6 Ways to improve extended writing

Completed some awesome CPD a few weeks ago run by some colleagues at my school on extended writing. I am conscious of the fact that in most A Level Drama courses there are written exams which require extended writing. I’m with Edexcel A Level Drama and Theatre Studies at the moment, and in Unit 4 the students are required to write two 30 mark essays.

Structure

The first area to get right is the structure of the essay and to stick to it. I use two different structures in response to the kind of answers required, the first is PEE and the second is FEAR. PEE is the more straightforward and the students will generally know this structure from English or other subjects.

  • Point
  • Evidence
  • Explain

The advice I give my students it that the Point is only ever one sentence long. If they are writing more than that, then they are making more than one point and therefore it should be more than one paragraph. The evidence should always be two sentences and not necessarily begin with ‘for example’. Two sentences forces the student to look deeper in the text they are looking at for more than one example to back up their point. The result is that the evidence they look for and employ tends to be far deeper, developed and detailed than if they gave the first piece of evidence they could find. The explanation needs to at least three sentences long. The is firstly to make sure that the student has fully explained how the evidence they have chosen backs up their point, but also that they delve deeper into their thoughts and add more detail to their answer.

Key Words of the Question

Highlight and use the key words of the question in your answer. This is an example of a ten mark question from the 2011 exam paper; explain to your performers how you intend to work on exploring verbal communication in this extract, giving reasons for your approach, supported by clear examples. The key words there being;

  • Explain to your performers
  • How you intend
  • Exploring verbal communication
  • You approach

Use those words as starter sentences or building blocks for your sentences with phrases like “I’d explain to my performers that…”, “it is my intention…”, “I intend…” or “my approach to exploring…” et cetera.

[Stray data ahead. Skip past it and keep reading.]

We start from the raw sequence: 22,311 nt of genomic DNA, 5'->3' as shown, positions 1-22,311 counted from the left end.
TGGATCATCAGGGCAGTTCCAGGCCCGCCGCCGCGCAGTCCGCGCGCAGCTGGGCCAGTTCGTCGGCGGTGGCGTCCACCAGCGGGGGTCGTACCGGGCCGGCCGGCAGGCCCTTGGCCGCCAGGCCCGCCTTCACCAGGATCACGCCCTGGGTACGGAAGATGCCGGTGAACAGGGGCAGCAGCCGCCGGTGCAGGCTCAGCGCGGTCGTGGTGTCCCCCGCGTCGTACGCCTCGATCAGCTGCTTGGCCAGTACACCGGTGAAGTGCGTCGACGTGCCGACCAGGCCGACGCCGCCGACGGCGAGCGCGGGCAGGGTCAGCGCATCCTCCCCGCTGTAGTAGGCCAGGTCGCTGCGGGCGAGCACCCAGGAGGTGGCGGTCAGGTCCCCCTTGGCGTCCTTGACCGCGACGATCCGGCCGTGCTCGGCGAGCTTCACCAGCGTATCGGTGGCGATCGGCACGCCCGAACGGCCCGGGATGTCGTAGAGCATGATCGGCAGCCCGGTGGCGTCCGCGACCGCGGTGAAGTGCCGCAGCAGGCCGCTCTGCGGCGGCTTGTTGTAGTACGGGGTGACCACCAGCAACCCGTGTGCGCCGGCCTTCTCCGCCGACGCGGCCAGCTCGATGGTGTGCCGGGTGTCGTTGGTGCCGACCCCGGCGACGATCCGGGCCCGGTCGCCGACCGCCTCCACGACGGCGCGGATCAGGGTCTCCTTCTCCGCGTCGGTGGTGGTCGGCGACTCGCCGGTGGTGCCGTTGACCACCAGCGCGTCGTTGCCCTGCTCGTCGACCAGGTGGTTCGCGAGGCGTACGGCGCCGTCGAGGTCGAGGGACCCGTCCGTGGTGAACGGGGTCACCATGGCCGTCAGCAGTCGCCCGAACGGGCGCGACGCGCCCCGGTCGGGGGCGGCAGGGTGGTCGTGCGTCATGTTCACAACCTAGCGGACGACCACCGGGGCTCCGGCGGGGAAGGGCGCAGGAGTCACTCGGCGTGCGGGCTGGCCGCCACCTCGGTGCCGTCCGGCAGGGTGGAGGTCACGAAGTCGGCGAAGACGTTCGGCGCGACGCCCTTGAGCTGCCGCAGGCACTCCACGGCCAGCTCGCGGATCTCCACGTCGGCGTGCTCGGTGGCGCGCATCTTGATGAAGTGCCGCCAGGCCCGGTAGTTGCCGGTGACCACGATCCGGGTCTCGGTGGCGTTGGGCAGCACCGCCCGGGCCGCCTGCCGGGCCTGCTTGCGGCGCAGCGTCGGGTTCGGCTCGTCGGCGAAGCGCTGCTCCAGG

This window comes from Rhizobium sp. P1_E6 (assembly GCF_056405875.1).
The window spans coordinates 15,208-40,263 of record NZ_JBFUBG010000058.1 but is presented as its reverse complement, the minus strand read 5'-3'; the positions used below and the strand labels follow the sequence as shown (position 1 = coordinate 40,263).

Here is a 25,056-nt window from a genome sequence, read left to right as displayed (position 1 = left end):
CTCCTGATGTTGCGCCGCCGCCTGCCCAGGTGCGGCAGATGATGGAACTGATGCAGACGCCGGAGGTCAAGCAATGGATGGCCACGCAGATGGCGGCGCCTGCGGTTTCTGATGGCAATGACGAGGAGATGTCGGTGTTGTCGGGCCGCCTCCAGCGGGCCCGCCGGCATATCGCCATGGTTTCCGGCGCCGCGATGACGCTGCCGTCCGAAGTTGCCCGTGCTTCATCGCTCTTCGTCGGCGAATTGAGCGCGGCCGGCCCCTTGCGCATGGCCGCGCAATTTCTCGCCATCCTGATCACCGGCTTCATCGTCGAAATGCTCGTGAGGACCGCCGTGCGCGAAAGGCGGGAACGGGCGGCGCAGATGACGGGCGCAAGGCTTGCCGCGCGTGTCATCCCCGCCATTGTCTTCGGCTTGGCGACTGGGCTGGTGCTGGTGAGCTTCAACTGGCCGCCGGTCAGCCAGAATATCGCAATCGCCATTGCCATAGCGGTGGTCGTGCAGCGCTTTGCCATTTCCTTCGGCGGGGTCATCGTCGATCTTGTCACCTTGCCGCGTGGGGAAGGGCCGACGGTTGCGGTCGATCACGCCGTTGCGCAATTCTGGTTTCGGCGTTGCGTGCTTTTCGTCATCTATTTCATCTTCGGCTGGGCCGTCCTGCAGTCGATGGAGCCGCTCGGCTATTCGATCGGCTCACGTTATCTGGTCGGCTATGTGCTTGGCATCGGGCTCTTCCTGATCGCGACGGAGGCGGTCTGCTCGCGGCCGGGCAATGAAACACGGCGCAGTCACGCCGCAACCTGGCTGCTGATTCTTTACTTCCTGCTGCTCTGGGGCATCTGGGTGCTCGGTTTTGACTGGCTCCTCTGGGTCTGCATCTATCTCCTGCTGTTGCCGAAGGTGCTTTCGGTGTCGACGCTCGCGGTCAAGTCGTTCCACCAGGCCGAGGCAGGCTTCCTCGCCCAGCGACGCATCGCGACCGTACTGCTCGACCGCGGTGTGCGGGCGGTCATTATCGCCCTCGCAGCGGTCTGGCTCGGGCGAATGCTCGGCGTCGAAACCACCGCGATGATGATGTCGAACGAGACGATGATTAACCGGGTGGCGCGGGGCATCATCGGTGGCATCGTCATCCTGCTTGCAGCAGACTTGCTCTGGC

Using these phrases helps to signpost to the examiner how you’ve addressed the key elements of the question.

Connectives

Get a list of connectives and identify which connectives are going to be good for each question. Try and not repeat a connective throughout the answer. Here is a link to one I use on TES by nahall, https://www.tes.co.uk/teaching-resource/connectives-mat-6125588, although it appears quite basic, that is it’s success: it is easy to navigate and use.

Assessment Objectives

Similarly with identifying the key words in the question, it is important that students identify the key words of the assessment objectives and uses them in the answer they write. Again, it helps to guide the student towards writing a higher mark answer and signposts for them the key parts of the essay.

Planning with Analysis Triangles

Draw a triangle (or whatever shape necessary to make sure all the Assessment Objectives are covered) and on each side of the triangle write one of your Assessment Objectives. Then around the outside of the triangle plan what you are going to write about, making sure that the content hits the Assessment Objectives.

Section A Revision

Complex sentences

Make the work look sophisticated by adding subordinate clauses rather than using compound sentences. Moving the subordinate clause to the front, is an even more sophisticated looking sentence structure!

“The mariner takes these visions seriously and he becomes deeply traumatised”.

“So seriously does the mariner take the visions, he becomes traumatised by the end”.

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